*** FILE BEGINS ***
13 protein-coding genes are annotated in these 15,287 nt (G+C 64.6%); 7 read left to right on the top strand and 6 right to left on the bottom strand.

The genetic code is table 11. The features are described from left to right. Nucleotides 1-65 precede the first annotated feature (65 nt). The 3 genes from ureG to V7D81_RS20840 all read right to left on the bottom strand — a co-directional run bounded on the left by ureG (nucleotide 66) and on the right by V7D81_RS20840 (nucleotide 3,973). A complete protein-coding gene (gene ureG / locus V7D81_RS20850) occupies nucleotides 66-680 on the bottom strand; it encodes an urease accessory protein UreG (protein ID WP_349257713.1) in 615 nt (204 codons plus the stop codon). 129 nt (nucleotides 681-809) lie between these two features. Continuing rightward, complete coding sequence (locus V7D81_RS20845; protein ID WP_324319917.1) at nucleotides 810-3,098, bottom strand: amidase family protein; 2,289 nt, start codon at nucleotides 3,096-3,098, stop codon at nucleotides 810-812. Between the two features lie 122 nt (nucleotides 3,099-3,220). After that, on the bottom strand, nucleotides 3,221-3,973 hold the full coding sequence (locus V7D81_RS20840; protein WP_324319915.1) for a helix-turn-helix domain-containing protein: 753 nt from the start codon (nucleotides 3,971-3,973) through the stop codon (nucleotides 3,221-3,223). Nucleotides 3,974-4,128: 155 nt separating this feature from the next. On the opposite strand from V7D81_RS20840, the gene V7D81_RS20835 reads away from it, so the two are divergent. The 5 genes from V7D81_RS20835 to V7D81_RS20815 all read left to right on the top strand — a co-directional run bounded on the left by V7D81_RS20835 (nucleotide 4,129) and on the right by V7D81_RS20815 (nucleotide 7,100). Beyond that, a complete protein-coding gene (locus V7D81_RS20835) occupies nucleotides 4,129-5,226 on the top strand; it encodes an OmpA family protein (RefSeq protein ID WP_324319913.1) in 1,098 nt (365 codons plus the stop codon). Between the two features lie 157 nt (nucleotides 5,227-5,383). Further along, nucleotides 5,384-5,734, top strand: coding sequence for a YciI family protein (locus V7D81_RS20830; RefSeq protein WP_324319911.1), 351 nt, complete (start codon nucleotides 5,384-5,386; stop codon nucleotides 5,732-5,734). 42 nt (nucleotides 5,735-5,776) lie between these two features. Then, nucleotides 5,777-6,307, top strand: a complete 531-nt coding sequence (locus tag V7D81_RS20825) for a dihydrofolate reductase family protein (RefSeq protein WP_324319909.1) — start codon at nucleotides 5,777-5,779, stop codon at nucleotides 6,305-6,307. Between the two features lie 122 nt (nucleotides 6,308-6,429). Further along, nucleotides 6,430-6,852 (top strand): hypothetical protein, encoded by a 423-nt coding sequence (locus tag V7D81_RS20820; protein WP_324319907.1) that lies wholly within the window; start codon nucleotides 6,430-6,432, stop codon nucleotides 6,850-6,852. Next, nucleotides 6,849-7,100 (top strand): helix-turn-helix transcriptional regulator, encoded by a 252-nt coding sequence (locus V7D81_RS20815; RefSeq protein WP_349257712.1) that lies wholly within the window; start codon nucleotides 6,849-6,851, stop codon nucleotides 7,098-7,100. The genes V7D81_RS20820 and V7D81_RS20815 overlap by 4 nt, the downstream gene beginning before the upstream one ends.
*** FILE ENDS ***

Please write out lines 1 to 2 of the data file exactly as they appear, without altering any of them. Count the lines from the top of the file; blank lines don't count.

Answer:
13 protein-coding genes are annotated in these 15,287 nt (G+C 64.6%); 7 read left to right on the top strand and 6 right to left on the bottom strand.

The genetic code is table 11. The features are described from left to right. Nucleotides 1-65 precede the first annotated feature (65 nt). The 3 genes from ureG to V7D81_RS20840 all read right to left on the bottom strand — a co-directional run bounded on the left by ureG (nucleotide 66) and on the right by V7D81_RS20840 (nucleotide 3,973). A complete protein-coding gene (gene ureG / locus V7D81_RS20850) occupies nucleotides 66-680 on the bottom strand; it encodes an urease accessory protein UreG (protein ID WP_349257713.1) in 615 nt (204 codons plus the stop codon). 129 nt (nucleotides 681-809) lie between these two features. Continuing rightward, complete coding sequence (locus V7D81_RS20845; protein ID WP_324319917.1) at nucleotides 810-3,098, bottom strand: amidase family protein; 2,289 nt, start codon at nucleotides 3,096-3,098, stop codon at nucleotides 810-812. Between the two features lie 122 nt (nucleotides 3,099-3,220). After that, on the bottom strand, nucleotides 3,221-3,973 hold the full coding sequence (locus V7D81_RS20840; protein WP_324319915.1) for a helix-turn-helix domain-containing protein: 753 nt from the start codon (nucleotides 3,971-3,973) through the stop codon (nucleotides 3,221-3,223). Nucleotides 3,974-4,128: 155 nt separating this feature from the next. On the opposite strand from V7D81_RS20840, the gene V7D81_RS20835 reads away from it, so the two are divergent. The 5 genes from V7D81_RS20835 to V7D81_RS20815 all read left to right on the top strand — a co-directional run bounded on the left by V7D81_RS20835 (nucleotide 4,129) and on the right by V7D81_RS20815 (nucleotide 7,100). Beyond that, a complete protein-coding gene (locus V7D81_RS20835) occupies nucleotides 4,129-5,226 on the top strand; it encodes an OmpA family protein (RefSeq protein ID WP_324319913.1) in 1,098 nt (365 codons plus the stop codon). Between the two features lie 157 nt (nucleotides 5,227-5,383). Further along, nucleotides 5,384-5,734, top strand: coding sequence for a YciI family protein (locus V7D81_RS20830; RefSeq protein WP_324319911.1), 351 nt, complete (start codon nucleotides 5,384-5,386; stop codon nucleotides 5,732-5,734). 42 nt (nucleotides 5,735-5,776) lie between these two features. Then, nucleotides 5,777-6,307, top strand: a complete 531-nt coding sequence (locus tag V7D81_RS20825) for a dihydrofolate reductase family protein (RefSeq protein WP_324319909.1) — start codon at nucleotides 5,777-5,779, stop codon at nucleotides 6,305-6,307. Between the two features lie 122 nt (nucleotides 6,308-6,429). Further along, nucleotides 6,430-6,852 (top strand): hypothetical protein, encoded by a 423-nt coding sequence (locus tag V7D81_RS20820; protein WP_324319907.1) that lies wholly within the window; start codon nucleotides 6,430-6,432, stop codon nucleotides 6,850-6,852. Next, nucleotides 6,849-7,100 (top strand): helix-turn-helix transcriptional regulator, encoded by a 252-nt coding sequence (locus V7D81_RS20815; RefSeq protein WP_349257712.1) that lies wholly within the window; start codon nucleotides 6,849-6,851, stop codon nucleotides 7,098-7,100. The genes V7D81_RS20820 and V7D81_RS20815 overlap by 4 nt, the downstream gene beginning before the upstream one ends.